Perhaps one of the most telling signs of the growing economic activity can be gleaned from airport traffic statistics released by Aeroporuario del Sureste (operator of nine Mexican regional airports). Recently, it described how passenger numbers for January 2012 were up some 10 per cent compared with the same month last year, and many observers have put the spike down to an increase in the number of business executives scouting the country for potential manufacturing opportunities. It is a trend that Doug Donahue, Vice President of Entrada Group, is keenly aware of. His company specialises in supporting overseas firms looking to establish a footprint in Mexico, and Entrada Group has the capability to offer ‘shelter operations’ – in which firms can set up shop without establishing a direct, in-country presence – in just 90 days.
Using models like the one offered by Entrada, companies send in raw materials and supervisory personnel and outsource all associated non-core activities of doing business in Mexico to shelter service providers. “The reasons for the shift from contract manufacturing in China to Mexico are diverse and cannot be attributed to just one single factor,” explains Mr Donahue. “On the one hand, we are seeing a decrease in the value of Mexican currency while, at the same time, we are seeing an increase (or an anticipated increase) in Chinese currency. It is important to consider the fact that companies make investments for the long term (three, five or perhaps seven years), and many are anticipating that the Chinese currency is going to appreciate greatly in the coming years. Similarly, Mexico has traditionally always been about the border, and the border got very crowded and expensive in 2001.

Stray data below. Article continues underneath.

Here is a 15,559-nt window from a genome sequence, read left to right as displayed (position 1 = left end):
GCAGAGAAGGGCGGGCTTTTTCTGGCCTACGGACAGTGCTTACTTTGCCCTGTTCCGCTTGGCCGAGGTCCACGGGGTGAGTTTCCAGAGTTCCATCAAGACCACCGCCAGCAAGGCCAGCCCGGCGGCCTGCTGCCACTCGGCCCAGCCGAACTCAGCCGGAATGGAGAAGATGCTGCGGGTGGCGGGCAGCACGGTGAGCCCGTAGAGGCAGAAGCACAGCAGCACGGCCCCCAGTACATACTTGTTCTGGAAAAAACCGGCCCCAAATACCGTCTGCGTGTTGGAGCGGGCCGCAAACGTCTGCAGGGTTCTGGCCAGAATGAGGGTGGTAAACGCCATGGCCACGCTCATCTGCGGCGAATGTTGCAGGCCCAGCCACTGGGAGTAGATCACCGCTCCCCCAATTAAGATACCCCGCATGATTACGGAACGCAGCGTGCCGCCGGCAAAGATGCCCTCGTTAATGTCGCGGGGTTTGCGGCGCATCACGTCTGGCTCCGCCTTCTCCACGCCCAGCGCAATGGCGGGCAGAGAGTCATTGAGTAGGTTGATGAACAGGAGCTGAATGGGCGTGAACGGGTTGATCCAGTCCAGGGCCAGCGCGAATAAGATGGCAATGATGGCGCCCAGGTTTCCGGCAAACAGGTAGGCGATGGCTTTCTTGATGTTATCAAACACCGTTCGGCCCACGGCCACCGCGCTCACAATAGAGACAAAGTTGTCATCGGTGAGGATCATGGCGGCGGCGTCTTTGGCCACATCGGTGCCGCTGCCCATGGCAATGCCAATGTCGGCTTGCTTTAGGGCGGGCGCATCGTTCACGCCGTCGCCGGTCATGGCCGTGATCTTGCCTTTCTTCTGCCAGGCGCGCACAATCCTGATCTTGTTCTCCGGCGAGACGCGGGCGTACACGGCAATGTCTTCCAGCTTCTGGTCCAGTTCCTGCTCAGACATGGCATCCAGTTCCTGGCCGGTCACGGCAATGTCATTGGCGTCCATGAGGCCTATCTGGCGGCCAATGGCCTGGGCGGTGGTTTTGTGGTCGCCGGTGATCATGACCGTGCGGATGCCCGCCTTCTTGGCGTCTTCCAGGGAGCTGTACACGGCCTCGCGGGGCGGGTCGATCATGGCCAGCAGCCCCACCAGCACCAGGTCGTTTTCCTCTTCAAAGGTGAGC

“Meanwhile, China ascended to the WTO (World Trade Organisation) and garnered a lot of attention from manufacturers based in Mexico. Interestingly, however, there were a lot of companies in Mexico who could not move to China, and they began to look more and more at the interior. Examples include General Motors and Bombardier Aerospace, which both started to build up skills bases in the interior. Indeed, they soon discovered it was far cheaper than the border – for example, in Zacatecas – an interior area where Entrada Group operates – a labour person costs $1.50 per hour, while at the border it can be as high as $5.00.”
Everything under one roof
When considering the narrowing gap between Mexican and Chinese labour costs, it can also be observed that Mexico has already absorbed the rapid increase in manufacturing wages that are just starting to kick in across China and other developing economies. As pointed out by Mr Donahue, Mexico’s labour cost advantage is poised to continue to grow as the appreciation of the yen erodes the profits of Chinese-based producers, and its competitiveness is reinforced by the stability – even slight devaluation – of the Mexican peso. Equally important, however, Mexico’s proximity to one of the world’s largest consumer markets, which means that manufacturers stand to gain huge savings in a world where energy and transportation costs are continuing to climb.